I am trying to use 'date' to get the time in a different time zone, and failing. All the methods I've found on google involve changing the time zone on the system, but that is not what I want.

Is there a single command that will return current time in a time zone different from my own?


Timezones are listed in /usr/share/zoneinfo. If you wanted the current time in Singapore, for example, you could pass that to date:

TZ=Asia/Singapore date
Sun Jun 14 17:17:49 SGT 2015

To simplify this procedure, if you need to frequently establish the local time in different timezones, you could add a couple of functions to your shell rc file (eg, .bashrc):

zones() { ls /usr/share/zoneinfo/"$1" ;}
zone() { TZ="$1"/"$2" date; }

The first will print the correct zone list for a region, and armed with that information, you can then print the local time.

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You can use zdump:

       zdump - timezone dumper

       zdump [ --version ] [ --help ] [ -v ] [ -c [loyear,]hiyear ] [ zonename ... ]

       Zdump prints the current time in each zonename named on the command line.


$ zdump ~$ zdump Iceland
Iceland  Sun Jun 14 09:40:30 2015 GMT

$ zdump Japan
Japan  Sun Jun 14 18:34:36 2015 JST

The time zone data file is locate at /usr/share/zoneinfo.

You can also print time of all by find /usr/share/zoneinfo/ -type f | xargs zdump. And can grep for particular example for dubai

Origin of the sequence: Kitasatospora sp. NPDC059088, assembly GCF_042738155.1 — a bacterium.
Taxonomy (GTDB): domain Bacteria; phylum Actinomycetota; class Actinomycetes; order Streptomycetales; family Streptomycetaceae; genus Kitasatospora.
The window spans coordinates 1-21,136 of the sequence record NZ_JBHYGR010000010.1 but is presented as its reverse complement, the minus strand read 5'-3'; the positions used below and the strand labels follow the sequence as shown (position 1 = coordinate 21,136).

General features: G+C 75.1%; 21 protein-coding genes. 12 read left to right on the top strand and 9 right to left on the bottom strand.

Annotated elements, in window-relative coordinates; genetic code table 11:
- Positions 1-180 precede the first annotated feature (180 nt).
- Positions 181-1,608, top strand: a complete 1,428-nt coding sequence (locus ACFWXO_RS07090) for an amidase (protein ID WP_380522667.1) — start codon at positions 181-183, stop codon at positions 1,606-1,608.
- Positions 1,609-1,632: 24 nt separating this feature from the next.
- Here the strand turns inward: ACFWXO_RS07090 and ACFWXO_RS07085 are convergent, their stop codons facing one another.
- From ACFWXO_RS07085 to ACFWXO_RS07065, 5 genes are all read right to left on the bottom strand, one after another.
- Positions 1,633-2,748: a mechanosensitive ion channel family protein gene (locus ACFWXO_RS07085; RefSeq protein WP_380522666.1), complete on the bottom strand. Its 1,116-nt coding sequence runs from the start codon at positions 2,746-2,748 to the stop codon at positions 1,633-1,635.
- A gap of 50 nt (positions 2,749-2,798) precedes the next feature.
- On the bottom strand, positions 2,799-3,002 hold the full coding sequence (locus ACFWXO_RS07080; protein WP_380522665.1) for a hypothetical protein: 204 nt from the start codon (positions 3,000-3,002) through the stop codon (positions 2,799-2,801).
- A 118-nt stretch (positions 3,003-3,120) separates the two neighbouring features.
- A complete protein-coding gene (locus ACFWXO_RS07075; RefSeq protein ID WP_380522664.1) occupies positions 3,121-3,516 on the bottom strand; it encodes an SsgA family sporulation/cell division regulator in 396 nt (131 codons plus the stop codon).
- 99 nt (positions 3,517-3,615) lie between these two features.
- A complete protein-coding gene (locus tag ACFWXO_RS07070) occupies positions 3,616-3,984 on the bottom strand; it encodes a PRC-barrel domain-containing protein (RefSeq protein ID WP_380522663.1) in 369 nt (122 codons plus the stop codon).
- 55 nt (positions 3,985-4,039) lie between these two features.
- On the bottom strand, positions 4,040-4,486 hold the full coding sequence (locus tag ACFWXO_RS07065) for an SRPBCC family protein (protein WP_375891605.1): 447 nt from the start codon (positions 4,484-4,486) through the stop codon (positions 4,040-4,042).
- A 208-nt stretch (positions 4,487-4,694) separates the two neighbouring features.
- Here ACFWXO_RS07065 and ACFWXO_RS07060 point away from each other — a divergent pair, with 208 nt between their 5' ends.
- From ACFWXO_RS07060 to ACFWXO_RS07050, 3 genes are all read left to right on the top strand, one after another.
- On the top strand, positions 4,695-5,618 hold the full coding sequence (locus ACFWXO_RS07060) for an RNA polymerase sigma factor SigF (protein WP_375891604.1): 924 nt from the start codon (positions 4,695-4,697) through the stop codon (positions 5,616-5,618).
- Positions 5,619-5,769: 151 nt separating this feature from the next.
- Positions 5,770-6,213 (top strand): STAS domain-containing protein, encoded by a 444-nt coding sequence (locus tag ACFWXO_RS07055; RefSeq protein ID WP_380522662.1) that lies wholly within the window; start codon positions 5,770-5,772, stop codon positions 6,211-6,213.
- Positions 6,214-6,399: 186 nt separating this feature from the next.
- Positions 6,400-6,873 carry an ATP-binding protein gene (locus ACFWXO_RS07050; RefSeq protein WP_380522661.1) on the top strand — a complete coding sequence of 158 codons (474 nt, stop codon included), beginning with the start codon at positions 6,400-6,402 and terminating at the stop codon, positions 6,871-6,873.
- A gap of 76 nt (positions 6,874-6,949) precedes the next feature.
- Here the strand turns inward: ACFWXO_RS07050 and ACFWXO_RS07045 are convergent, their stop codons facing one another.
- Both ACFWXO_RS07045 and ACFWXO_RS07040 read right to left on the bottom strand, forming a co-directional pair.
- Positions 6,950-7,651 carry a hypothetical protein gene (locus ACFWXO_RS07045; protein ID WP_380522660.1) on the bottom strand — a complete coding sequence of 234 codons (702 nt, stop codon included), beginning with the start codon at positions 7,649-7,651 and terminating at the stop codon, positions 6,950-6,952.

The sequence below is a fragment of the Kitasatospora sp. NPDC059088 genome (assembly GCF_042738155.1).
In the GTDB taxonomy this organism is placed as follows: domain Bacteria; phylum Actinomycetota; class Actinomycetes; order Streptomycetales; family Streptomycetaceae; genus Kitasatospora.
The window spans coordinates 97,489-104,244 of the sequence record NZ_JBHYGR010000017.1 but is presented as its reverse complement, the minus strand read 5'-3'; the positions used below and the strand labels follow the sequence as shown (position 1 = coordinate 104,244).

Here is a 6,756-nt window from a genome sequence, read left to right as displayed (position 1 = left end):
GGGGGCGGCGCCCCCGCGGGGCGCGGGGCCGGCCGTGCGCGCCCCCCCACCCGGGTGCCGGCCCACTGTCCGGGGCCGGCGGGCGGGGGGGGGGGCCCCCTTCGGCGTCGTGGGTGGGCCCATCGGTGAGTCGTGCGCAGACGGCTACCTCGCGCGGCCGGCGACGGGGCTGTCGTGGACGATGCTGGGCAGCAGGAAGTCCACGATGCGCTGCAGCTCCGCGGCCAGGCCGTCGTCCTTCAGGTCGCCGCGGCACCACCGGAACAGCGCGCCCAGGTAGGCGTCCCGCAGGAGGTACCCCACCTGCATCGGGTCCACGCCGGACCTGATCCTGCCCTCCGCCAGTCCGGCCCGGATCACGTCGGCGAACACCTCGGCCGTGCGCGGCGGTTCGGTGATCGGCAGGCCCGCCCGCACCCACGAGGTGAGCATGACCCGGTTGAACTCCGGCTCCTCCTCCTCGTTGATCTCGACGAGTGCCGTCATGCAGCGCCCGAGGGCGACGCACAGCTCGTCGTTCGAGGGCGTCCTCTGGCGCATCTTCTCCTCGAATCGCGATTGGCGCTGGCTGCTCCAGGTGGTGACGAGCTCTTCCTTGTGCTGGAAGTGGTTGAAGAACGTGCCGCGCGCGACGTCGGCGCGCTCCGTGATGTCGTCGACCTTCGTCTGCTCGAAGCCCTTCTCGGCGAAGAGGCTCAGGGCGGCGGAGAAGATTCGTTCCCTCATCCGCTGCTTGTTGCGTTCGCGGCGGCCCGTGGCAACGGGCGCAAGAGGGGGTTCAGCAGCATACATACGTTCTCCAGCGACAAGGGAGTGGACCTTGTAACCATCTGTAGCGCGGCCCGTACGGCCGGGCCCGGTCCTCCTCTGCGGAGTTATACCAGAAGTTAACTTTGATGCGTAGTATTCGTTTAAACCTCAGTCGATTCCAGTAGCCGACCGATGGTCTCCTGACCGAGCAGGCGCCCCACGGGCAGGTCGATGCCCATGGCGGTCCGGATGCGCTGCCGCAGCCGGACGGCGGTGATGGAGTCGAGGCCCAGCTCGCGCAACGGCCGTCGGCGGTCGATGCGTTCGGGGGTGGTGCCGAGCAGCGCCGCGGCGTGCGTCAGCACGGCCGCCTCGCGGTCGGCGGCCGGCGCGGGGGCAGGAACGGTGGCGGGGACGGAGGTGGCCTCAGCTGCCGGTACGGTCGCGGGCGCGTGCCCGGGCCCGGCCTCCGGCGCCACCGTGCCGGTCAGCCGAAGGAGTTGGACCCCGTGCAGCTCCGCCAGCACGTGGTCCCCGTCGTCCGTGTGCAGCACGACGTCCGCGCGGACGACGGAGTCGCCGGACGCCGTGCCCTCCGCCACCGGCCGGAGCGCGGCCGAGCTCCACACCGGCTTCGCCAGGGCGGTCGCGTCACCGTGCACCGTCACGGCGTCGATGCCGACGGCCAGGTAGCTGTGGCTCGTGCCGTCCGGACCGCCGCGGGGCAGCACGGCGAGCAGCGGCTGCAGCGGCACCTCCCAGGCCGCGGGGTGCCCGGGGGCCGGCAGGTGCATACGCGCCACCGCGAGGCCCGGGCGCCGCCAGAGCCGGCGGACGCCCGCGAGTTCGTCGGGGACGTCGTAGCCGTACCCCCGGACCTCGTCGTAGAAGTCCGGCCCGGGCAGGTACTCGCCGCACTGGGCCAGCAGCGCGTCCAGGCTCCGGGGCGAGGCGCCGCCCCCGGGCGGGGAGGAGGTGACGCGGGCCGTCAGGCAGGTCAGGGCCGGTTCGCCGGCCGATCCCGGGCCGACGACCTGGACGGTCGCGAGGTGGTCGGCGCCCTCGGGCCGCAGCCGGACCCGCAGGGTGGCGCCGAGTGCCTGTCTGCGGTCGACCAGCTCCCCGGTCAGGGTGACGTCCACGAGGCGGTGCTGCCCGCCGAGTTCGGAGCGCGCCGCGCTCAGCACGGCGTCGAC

$ find /usr/share/zoneinfo/ -type f | xargs zdump | grep -i Dubai
/usr/share/zoneinfo/right/Asia/Dubai                      Sun Jun 14 13:38:26 2015 GST
/usr/share/zoneinfo/Asia/Dubai                            Sun Jun 14 13:38:51 2015 GST

You can use gworldclock:-

       gworldclock - Displays time and date in specified time zones.

       gworldclock [ -f FILE ]

       gworldclock  displays  the  time  and  date of specified time zones using a GTK+ interface. It also allows the
       zones to be "rendezvoused" or "synchronised" to a time other than the current time.


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Almost all programs use the TZ environment variable to determine the timezone, and fall back to the system setting if that variable is not set.

TZ=Pacific/Yap date
TZ=Pacific/Yap xclock

Almost all operating systems (even Windows) use timezone information from the IANA database. Most timezones have a name of the form Continent/Town where Town is typically the largest city of a country or region which defines its own timezone rules. A few abbreviations are defined, like CET for Central European time and EST for Eastern Standard Time, but they might not always be what you expect because of conflicts across locales (e.g. EST is the US one, not the Australian one). Time zone rules are usually defined by files in /usr/share/zoneinfo, /usr/lib/zoneinfo, /usr/lib/locale/TZ or some similar location.

There are standard values for the TZ variable as well. If you want a fixed offset from UTC, you can use something like TZ=-4 (4 hours east of GMT) or TZ=9:30 (9½ hours west of GMT).

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